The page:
REVIEW

As The National’s anchor, Peter Mansbridge, said in the introduction of the piece, the stated purpose of Mr. Macdonald’s feature on Vladimir Putin was to examine some of “the forces that shaped him.” The introduction to the piece went on to say:

“To know the Russian leader’s next move, one has to understand his mind. Tonight senior Washington correspondent Neil Macdonald delves into Putin’s rise, his rage, his greed, and his power—a portrait of the man at the heart of a crisis looming over Europe.”

Macdonald interviewed four people who have either studied or knew Putin. One was the former head of the CIA, another a Russian gay rights activist and author of a biography about him, The Man Without a Face. The author, Masha Gessen, is the most overtly critical of him – she says he has “dismantled the electoral system . . . taken over the media, thrown his opponents into jail . . . has scapegoated minorities and instigated violence against them . . . he’s a monster.” The former head of the United States spy agency talks about Putin’s KGB background as his heritage and leading to an “incredible conspiratorial view of the world.”

The two other participants in the piece are a former KGB agent, once Putin’s boss, and an American investor who talked about Putin’s persecution of those who opposed him. The investor shone light on the corruption and the way in which Putin has amassed enormous wealth for himself and those closest to him. The information is presented in the context of what motivates the man, as well as shedding some light on his leadership style.

You are right that the piece could serve to demonize him, but there is some context. The only time one could say The National indulged in hyperbole was in the headline which promised “Neil Macdonald takes you into the ruthless and paranoid world of Vladimir Putin.” It may be hyperbolic but, based on known facts, it is not false. The piece itself does touch on what shaped and influenced Putin’s approach and style. Michael Hayden, the former CIA chief, points to his KGB past and the world of spying as a formative factor. He also says that Putin has been effective, in the context of his own country’s needs. He sees him as a skilled politician who has reasserted Russian power: “What Putin delivered and the factor on which he bases his legitimacy is that he has restored Russian pride. He has to an extent got Russia back into the game.”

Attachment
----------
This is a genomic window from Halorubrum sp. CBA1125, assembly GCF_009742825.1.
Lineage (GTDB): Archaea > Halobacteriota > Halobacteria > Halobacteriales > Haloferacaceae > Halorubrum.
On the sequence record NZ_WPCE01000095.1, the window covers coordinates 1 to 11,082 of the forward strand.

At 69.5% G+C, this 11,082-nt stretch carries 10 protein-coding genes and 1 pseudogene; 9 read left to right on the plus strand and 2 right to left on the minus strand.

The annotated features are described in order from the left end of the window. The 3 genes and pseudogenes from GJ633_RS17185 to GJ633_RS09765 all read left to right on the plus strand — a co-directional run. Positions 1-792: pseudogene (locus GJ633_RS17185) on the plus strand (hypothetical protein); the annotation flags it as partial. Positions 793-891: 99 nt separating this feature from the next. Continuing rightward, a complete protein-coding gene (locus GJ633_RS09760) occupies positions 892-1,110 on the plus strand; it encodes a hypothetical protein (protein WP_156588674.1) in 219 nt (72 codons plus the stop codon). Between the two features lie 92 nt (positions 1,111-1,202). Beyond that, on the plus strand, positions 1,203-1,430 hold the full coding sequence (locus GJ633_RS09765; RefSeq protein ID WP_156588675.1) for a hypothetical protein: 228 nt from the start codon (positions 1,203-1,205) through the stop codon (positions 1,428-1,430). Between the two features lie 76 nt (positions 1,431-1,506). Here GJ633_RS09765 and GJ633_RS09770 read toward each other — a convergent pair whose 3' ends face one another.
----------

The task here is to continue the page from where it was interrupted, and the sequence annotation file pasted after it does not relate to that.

And the former KGB agent, Oleg Kalugin, while also no fan of Putin, actually states that he is a good leader without whom “Russia would fall apart.” He puts the financial corruption in perspective as well: “ . . . corruption is universal problem . . . the economic situation in Russia is not bad at all. It’s been improving. People live better.”

The portrait that emerges is not flattering, to be sure. It portrays a man, as Macdonald states, that is a “despot, shrewd, strategist, spy, nativist, kleptocrat – Vladimir Putin seems to be all that and quite a bit more.” It doesn’t, however, portray him as mentally unhinged, but rather as someone quite determined and ruthless. CBC Journalistic policy allows its journalists to “provide professional judgment based on facts and expertise.” That is what Mr. Macdonald has done with this piece. Balance is not the same as equivalence. There are voices in this segment that put Putin’s actions in some kind of perspective, acknowledge that they are effective. In this context, there is no need for an apologist for his actions or for someone to defend them.

Your overarching concern, in this complaint and your previous one, is that CBC News has not reflected the view from Moscow sufficiently. Mr. Harrison committed to further coverage from a variety of perspectives as events unfold. Editorial discussions of that coverage should consider explaining that view to Canadian audiences.

Esther Enkin
CBC Ombudsman